Apple is the financially strongest corporation in the world.  It has the fastest growth of any large company.  Its retail presence is so strong that if it wished, it could increase its marketing of other companies' products, thus filling any temporary gaps in its own product lines.  It is becoming more like an integrated oil company in that it is expanding its manufacturing operations backwards along with the growing direct retail presence.  Its dividend yield exceeds that of the 10-year T-note.  Value Line anticipates that it will have at least $200 B book value, with no intangibles or goodwill on the books, by the end of CY 2013.  It could easily earn $50/share this calendar year and could easily earn $100/share by CY 2015.  Why is its P/E below market when it has the best financial statement and the fastest growth of any large company in the world?

I think the answer is that the business and analytic community has never seen any very large company grow so fast organically.  There is fear that somewhere, somehow, Apple will go the way of RIMM and NOK; so, the analysts "won't get fooled again".  LOL.

Regardless of how trading goes before and after earnings, AAPL is IMHO the best growth stock around.  It is growing at an unbelievable rate.  It sells at roughly 10X expected CY 2012 earnings net of expected cash and marketable securities on hand by end-2012, even after "haircutting" the value of offshore assets.  Yet its two major product lines are early in their life cycles, and a major new product line may well be introduced next year.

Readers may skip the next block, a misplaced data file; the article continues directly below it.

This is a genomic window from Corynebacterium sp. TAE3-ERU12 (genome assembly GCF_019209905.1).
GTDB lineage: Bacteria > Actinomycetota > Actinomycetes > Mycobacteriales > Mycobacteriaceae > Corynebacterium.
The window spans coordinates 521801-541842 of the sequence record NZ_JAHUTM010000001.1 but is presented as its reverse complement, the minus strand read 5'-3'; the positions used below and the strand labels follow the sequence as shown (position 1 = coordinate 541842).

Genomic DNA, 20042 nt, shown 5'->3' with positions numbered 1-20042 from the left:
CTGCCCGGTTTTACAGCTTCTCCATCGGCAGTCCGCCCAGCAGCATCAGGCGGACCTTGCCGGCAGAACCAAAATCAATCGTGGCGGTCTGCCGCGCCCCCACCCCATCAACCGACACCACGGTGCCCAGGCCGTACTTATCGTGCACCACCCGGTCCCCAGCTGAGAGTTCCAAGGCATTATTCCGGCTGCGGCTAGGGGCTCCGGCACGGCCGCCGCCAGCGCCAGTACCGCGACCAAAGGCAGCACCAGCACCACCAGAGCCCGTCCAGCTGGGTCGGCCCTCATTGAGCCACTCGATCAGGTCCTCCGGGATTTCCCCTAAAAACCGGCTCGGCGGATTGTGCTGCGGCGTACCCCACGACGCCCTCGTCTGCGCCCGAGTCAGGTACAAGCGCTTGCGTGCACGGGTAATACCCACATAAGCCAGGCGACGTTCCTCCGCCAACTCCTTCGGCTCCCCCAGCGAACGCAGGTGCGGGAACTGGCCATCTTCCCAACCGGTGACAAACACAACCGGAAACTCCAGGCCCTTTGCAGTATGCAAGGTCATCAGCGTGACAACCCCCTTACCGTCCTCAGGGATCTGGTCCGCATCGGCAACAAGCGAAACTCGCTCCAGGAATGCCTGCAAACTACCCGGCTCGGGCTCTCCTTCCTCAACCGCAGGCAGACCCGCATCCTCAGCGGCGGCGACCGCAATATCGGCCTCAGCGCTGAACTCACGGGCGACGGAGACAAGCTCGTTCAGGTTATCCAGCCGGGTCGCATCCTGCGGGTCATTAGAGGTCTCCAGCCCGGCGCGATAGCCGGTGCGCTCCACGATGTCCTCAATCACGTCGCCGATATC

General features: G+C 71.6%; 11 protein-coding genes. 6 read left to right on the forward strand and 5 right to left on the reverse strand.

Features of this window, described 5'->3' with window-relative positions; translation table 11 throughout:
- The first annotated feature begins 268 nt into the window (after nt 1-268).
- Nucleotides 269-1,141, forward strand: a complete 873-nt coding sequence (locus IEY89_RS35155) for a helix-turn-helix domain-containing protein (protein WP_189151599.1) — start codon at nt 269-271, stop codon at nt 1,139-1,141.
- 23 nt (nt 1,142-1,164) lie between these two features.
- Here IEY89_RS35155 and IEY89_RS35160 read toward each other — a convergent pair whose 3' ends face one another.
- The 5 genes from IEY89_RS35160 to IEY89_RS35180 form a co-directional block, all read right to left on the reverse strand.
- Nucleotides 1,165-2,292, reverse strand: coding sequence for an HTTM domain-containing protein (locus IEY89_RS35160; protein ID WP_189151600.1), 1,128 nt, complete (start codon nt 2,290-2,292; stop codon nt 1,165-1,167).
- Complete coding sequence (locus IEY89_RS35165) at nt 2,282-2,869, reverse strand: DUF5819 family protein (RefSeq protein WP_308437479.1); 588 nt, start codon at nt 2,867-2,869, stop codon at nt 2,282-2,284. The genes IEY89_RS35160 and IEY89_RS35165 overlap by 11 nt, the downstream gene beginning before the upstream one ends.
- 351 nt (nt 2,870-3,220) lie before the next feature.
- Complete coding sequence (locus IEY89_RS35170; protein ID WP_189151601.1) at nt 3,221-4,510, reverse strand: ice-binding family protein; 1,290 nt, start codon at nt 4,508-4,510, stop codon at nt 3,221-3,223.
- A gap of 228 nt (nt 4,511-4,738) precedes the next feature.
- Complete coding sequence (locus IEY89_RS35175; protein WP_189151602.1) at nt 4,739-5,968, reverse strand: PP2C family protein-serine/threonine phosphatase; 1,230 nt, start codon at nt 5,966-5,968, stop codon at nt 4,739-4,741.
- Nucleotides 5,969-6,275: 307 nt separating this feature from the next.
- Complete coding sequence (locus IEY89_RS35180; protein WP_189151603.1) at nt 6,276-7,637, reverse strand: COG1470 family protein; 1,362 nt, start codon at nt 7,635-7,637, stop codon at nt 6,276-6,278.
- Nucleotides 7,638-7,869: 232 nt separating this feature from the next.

So far as I can see, most stocks are overpriced given the serious economic and financial dislocations that exist today globally and in the U.S. and other leading economic powers.  AAPL is an exception, though it is not a "Graham and Dodd" value stock.  (LOL again)

The only other stocks I find worth owning include the occasional DE-type of reasonably-priced cyclical stock and a few other high-quality equities, but I think they get cheaper before they get more expensive.  Then, for now, there is the derivative bond play, as it were, in the Con Ed-type stock.  Steady ED is simply too cheap if one believes that its dividend is secure.  You can own a 30-year T-bond at about 2.5% per year or ED at about a 50% higher yield with some inflation protection and- believe it or not- takeover possibilities.  With the 10-year yield at (say) 1.5%, ED should be about double its current share price to re-establish its historical relationship to that benchmark bond.  Thus ED is already discounting a major rise in interest rates. 

Spain is now widely recognized as bust.  I suspect that once Italy is so recognized, that will be the end of the bad news and it will be time to buy inflation hedges again.  John Mauldin is promoting France as next up.  I don't think that's in the cards, at least not this economic cycle, though of course we shall see what we shall see.  Thus my game plan for now strategizes 2012's coming hurricane season months as reprising some combination of 2008 (Europe's sovereigns taking the place of US financials this time around) and 2011, as economies lurch down again as they did last year in the pre-recessionary phase.

Meanwhile, the valuation and growth trends favor AAPL gaining a higher relative P/E to the market while earnings grow rapidly.  AAPL and ED, a strange combo to make up my investment faves.

1 comment:

  1. Small investors don't buy stock that is so high per share. Even medium size portfolios don't.